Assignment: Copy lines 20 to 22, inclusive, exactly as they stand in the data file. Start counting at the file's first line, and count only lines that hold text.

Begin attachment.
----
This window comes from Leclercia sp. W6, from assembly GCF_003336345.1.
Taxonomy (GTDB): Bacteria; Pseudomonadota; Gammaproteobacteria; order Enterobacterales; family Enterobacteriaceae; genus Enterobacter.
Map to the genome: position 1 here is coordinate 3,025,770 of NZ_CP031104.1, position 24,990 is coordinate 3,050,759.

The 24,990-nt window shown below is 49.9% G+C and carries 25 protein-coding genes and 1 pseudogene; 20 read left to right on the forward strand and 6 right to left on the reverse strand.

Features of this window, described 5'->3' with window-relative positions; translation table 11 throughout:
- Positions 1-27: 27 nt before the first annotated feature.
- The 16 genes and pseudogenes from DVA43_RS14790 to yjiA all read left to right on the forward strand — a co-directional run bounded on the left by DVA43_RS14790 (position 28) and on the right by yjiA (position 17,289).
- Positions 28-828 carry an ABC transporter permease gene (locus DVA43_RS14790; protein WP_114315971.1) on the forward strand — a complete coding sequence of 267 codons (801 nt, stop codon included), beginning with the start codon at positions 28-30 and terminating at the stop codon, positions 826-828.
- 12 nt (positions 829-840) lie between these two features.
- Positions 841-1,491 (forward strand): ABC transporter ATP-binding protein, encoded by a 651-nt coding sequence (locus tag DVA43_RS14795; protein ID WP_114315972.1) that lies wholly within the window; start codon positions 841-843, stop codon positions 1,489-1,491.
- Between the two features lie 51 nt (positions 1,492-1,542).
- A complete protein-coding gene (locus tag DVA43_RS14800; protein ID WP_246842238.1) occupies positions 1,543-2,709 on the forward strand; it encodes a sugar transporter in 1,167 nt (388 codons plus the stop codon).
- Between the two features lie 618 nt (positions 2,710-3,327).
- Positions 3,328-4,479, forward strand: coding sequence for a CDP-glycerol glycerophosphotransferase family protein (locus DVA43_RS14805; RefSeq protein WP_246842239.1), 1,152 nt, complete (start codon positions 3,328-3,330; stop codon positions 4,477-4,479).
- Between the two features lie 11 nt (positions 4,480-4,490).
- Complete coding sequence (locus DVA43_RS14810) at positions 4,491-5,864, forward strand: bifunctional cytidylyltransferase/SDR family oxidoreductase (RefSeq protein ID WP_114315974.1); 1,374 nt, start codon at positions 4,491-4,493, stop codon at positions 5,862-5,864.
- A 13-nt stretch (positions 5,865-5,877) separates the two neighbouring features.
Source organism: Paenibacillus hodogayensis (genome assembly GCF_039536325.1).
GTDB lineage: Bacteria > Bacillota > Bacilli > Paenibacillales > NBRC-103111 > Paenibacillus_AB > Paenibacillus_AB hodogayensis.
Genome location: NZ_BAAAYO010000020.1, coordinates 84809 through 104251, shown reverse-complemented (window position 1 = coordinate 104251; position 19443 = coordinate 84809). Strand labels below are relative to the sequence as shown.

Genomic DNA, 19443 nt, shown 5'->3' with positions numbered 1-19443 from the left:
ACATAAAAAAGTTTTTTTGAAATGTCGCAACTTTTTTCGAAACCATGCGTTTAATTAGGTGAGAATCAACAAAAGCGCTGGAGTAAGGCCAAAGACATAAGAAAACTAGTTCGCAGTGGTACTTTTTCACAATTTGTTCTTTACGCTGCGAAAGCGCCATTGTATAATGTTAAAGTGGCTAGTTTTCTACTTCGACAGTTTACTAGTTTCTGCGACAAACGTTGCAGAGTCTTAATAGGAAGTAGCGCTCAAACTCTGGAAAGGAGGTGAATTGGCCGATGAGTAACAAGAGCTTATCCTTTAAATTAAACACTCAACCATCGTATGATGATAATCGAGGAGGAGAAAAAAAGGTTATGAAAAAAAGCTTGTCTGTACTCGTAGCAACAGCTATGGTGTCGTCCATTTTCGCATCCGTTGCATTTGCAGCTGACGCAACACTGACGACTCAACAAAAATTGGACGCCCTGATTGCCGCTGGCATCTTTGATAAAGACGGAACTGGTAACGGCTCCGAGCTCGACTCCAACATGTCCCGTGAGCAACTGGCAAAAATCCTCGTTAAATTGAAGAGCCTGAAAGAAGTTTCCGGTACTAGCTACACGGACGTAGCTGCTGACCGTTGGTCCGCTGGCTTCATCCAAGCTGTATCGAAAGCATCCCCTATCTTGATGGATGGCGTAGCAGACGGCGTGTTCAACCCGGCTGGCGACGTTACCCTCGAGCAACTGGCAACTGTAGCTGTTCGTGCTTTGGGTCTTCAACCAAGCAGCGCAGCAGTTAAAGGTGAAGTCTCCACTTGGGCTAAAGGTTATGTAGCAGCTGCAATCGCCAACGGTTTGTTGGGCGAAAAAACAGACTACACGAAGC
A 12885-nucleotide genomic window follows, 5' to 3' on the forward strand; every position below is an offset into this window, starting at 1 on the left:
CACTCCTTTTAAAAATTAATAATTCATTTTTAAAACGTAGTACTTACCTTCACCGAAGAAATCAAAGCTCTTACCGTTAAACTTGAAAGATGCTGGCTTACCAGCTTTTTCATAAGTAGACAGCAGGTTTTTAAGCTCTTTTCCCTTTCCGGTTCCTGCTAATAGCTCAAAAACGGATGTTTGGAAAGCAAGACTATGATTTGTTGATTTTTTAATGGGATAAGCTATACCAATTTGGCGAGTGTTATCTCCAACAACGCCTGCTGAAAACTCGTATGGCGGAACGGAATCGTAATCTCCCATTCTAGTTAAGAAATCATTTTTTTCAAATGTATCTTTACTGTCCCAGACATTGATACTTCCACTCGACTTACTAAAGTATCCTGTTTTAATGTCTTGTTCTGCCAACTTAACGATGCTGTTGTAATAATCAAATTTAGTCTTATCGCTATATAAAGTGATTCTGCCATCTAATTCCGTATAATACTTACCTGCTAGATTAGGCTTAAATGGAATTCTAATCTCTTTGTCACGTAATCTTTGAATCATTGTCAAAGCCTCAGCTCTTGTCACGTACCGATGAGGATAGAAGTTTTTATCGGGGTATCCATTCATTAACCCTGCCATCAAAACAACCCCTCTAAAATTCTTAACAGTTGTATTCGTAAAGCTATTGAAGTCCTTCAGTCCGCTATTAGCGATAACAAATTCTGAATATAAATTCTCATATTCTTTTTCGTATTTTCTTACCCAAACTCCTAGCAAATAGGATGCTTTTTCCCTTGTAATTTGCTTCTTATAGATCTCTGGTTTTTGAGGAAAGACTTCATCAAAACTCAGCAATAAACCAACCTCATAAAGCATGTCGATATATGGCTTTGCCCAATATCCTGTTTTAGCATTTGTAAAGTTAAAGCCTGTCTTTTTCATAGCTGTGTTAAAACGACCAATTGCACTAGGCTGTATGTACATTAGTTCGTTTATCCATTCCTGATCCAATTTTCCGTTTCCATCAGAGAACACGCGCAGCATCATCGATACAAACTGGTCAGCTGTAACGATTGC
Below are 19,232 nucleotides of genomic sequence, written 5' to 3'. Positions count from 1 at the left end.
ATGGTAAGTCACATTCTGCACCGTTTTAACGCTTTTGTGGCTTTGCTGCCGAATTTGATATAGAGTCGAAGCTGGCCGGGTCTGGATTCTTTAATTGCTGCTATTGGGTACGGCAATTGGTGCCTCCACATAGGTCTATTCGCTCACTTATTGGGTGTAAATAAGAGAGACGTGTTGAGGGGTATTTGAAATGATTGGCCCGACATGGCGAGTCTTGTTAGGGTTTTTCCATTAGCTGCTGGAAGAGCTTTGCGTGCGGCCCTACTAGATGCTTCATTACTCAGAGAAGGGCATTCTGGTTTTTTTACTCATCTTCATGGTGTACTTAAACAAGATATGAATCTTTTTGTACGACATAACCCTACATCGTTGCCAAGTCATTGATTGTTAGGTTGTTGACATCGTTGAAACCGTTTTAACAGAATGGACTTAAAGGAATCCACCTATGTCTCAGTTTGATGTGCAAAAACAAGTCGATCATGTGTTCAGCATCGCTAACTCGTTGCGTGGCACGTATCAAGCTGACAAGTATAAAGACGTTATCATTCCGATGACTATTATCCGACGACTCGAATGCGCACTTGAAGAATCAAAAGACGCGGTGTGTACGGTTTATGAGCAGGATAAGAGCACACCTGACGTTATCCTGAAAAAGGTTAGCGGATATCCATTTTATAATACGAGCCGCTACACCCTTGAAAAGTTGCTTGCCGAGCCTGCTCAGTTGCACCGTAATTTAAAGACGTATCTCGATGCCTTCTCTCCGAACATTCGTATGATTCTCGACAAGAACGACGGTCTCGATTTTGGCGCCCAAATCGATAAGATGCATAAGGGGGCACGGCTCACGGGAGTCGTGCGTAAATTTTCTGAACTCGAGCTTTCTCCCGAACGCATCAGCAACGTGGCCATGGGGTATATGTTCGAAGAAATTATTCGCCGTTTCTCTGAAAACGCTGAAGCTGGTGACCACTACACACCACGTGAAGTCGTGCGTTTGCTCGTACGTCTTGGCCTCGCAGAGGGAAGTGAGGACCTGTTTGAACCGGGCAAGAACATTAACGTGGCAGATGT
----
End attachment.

Genome location: NZ_BAAAYO010000020.1, coordinates 84809 through 104251, shown reverse-complemented (window position 1 = coordinate 104251; position 19443 = coordinate 84809). Strand labels below are relative to the sequence as shown.

Genomic DNA, 19443 nt, shown 5'->3' with positions numbered 1-19443 from the left:
ACATAAAAAAGTTTTTTTGAAATGTCGCAACTTTTTTCGAAACCATGCGTTTAATTAGGTGAGAATCAACAAAAGCGCTGGAGTAAGGCCAAAGACATAAGAAAACTAGTTCGCAGTGGTACTTTTTCACAATTTGTTCTTTACGCTGCGAAAGCGCCATTGTATAATGTTAAAGTGGCTAGTTTTCTACTTCGACAGTTTACTAGTTTCTGCGACAAACGTTGCAGAGTCTTAATAGGAAGTAGCGCTCAAACTCTGGAAAGGAGGTGAATTGGCCGATGAGTAACAAGAGCTTATCCTTTAAATTAAACACTCAACCATCGTATGATGATAATCGAGGAGGAGAAAAAAAGGTTATGAAAAAAAGCTTGTCTGTACTCGTAGCAACAGCTATGGTGTCGTCCATTTTCGCATCCGTTGCATTTGCAGCTGACGCAACACTGACGACTCAACAAAAATTGGACGCCCTGATTGCCGCTGGCATCTTTGATAAAGACGGAACTGGTAACGGCTCCGAGCTCGACTCCAACATGTCCCGTGAGCAACTGGCAAAAATCCTCGTTAAATTGAAGAGCCTGAAAGAAGTTTCCGGTACTAGCTACACGGACGTAGCTGCTGACCGTTGGTCCGCTGGCTTCATCCAAGCTGTATCGAAAGCATCCCCTATCTTGATGGATGGCGTAGCAGACGGCGTGTTCAACCCGGCTGGCGACGTTACCCTCGAGCAACTGGCAACTGTAGCTGTTCGTGCTTTGGGTCTTCAACCAAGCAGCGCAGCAGTTAAAGGTGAAGTCTCCACTTGGGCTAAAGGTTATGTAGCAGCTGCAATCGCCAACGGTTTGTTGGGCGAAAAAACAGACTACACGAAGC